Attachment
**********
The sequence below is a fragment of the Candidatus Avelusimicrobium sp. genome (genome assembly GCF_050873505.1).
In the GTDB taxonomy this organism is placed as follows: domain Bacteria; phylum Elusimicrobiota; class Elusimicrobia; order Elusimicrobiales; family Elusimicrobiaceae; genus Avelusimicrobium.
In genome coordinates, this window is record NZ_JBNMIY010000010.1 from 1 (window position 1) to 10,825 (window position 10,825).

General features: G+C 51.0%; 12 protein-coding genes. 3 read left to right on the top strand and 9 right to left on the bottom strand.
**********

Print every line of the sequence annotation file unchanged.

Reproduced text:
The sequence below is a fragment of the Candidatus Avelusimicrobium sp. genome (genome assembly GCF_050873505.1).
In the GTDB taxonomy this organism is placed as follows: domain Bacteria; phylum Elusimicrobiota; class Elusimicrobia; order Elusimicrobiales; family Elusimicrobiaceae; genus Avelusimicrobium.
In genome coordinates, this window is record NZ_JBNMIY010000010.1 from 1 (window position 1) to 10,825 (window position 10,825).

General features: G+C 51.0%; 12 protein-coding genes. 3 read left to right on the top strand and 9 right to left on the bottom strand.